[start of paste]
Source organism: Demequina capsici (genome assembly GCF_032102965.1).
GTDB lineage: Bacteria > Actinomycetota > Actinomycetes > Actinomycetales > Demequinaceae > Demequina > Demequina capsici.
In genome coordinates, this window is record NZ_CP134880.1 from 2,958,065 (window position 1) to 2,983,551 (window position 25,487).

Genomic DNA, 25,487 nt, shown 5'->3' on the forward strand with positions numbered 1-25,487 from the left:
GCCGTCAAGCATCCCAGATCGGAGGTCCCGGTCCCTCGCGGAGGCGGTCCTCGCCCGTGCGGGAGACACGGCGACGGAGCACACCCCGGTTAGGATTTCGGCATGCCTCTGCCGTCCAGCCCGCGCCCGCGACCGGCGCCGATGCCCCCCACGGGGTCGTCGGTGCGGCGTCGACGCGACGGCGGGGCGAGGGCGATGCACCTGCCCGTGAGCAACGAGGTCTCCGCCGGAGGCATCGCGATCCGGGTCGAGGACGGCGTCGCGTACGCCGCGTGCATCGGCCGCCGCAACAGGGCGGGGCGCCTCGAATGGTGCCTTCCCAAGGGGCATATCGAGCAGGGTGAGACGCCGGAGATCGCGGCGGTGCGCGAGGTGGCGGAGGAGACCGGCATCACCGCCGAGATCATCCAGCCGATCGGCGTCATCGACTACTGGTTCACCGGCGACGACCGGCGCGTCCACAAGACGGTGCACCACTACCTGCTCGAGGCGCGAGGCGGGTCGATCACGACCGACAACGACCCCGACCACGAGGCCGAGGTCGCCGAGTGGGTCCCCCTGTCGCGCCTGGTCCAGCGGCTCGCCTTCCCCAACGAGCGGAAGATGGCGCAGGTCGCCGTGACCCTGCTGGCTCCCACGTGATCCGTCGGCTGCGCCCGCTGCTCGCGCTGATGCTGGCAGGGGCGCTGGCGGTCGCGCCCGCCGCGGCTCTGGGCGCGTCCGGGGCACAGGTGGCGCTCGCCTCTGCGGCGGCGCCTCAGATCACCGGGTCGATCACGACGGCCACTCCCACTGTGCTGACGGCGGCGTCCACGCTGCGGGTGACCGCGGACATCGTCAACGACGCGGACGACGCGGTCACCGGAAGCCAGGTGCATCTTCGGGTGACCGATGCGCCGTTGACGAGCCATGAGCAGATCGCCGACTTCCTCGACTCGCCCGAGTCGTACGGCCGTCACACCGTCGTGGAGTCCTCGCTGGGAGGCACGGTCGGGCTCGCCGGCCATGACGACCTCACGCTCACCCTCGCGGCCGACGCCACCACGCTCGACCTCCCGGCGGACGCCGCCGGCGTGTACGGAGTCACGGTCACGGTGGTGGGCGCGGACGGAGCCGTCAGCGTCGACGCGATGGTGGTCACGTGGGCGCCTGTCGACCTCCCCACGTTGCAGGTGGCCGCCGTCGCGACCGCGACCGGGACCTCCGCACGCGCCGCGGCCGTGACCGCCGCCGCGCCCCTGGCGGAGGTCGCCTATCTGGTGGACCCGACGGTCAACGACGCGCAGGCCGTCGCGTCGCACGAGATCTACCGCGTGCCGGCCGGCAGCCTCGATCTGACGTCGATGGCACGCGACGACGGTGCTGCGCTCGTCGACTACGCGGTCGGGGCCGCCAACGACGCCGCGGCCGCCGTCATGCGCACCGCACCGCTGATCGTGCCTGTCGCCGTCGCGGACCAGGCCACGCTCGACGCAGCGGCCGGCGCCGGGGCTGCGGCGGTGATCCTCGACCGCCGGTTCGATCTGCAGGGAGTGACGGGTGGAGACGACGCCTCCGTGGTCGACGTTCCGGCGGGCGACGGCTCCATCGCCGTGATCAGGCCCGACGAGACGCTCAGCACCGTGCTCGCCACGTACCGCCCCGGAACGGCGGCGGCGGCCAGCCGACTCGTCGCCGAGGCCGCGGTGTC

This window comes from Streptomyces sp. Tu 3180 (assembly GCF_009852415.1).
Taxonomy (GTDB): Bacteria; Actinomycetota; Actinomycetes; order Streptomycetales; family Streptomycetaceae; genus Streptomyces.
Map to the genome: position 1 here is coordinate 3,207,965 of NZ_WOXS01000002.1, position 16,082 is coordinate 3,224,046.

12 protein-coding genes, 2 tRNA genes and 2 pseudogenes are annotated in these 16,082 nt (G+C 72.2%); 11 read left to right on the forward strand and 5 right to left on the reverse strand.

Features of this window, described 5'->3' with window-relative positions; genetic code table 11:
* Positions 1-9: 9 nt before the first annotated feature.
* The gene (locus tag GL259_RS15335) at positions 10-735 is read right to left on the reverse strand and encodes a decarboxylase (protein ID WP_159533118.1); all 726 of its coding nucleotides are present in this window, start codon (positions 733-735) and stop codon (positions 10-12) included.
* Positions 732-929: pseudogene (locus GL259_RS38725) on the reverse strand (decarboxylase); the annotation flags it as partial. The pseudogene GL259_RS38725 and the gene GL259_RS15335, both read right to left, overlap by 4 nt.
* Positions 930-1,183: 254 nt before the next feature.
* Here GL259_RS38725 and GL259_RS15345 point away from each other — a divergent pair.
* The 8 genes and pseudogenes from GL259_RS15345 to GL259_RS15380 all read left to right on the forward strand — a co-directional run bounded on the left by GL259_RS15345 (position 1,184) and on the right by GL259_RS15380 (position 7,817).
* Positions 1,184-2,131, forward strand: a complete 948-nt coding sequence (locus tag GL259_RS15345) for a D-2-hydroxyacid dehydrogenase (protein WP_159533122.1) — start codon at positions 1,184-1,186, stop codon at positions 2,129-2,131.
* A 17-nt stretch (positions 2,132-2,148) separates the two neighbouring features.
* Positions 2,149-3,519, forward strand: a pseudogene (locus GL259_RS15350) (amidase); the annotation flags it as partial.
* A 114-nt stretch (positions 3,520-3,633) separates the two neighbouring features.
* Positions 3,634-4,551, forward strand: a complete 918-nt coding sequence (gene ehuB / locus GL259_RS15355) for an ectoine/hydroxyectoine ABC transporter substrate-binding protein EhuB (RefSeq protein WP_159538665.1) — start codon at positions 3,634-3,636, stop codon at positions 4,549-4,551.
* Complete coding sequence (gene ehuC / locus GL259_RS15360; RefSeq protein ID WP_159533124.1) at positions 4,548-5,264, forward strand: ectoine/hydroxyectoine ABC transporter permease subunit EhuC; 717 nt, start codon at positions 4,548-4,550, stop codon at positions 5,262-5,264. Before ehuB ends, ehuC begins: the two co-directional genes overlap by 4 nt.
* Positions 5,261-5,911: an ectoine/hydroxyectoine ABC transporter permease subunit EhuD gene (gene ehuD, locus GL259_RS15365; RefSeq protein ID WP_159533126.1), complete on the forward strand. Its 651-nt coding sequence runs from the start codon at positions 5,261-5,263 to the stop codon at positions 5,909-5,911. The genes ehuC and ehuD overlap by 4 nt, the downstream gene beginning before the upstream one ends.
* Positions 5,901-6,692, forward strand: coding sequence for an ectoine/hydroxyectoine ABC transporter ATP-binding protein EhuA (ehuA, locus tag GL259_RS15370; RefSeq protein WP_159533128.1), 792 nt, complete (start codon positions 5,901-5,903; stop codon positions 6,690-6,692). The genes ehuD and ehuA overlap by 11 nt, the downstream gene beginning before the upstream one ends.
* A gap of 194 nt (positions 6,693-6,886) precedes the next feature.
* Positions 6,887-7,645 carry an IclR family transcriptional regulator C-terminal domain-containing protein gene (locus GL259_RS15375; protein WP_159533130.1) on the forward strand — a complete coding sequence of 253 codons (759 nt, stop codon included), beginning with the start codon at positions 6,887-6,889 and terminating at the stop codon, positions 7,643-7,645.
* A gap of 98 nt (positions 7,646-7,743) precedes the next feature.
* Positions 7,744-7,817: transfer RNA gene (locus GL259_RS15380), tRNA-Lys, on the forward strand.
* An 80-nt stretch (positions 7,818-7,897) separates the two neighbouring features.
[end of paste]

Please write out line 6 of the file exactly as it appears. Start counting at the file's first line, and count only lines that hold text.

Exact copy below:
This window comes from Streptomyces sp. Tu 3180 (assembly GCF_009852415.1).